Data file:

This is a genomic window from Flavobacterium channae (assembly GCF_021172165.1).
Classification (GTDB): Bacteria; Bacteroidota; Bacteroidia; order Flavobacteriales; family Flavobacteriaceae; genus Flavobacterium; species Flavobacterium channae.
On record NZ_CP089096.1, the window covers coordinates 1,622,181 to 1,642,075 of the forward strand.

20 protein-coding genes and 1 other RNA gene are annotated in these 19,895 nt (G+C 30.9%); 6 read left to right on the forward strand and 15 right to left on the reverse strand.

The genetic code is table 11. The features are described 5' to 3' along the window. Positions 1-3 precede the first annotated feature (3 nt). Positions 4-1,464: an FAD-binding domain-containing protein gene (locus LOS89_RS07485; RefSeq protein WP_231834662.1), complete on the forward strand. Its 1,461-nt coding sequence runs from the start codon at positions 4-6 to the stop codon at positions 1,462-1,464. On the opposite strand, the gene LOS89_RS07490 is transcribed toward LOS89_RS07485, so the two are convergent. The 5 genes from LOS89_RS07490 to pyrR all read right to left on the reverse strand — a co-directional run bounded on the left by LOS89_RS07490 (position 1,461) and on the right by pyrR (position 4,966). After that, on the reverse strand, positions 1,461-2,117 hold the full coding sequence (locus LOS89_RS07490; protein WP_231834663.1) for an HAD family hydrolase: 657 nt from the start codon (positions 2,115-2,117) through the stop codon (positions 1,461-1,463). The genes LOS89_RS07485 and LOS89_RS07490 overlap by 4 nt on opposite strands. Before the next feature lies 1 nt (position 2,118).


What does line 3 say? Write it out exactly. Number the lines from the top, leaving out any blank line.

On record NZ_CP089096.1, the window covers coordinates 1,622,181 to 1,642,075 of the forward strand.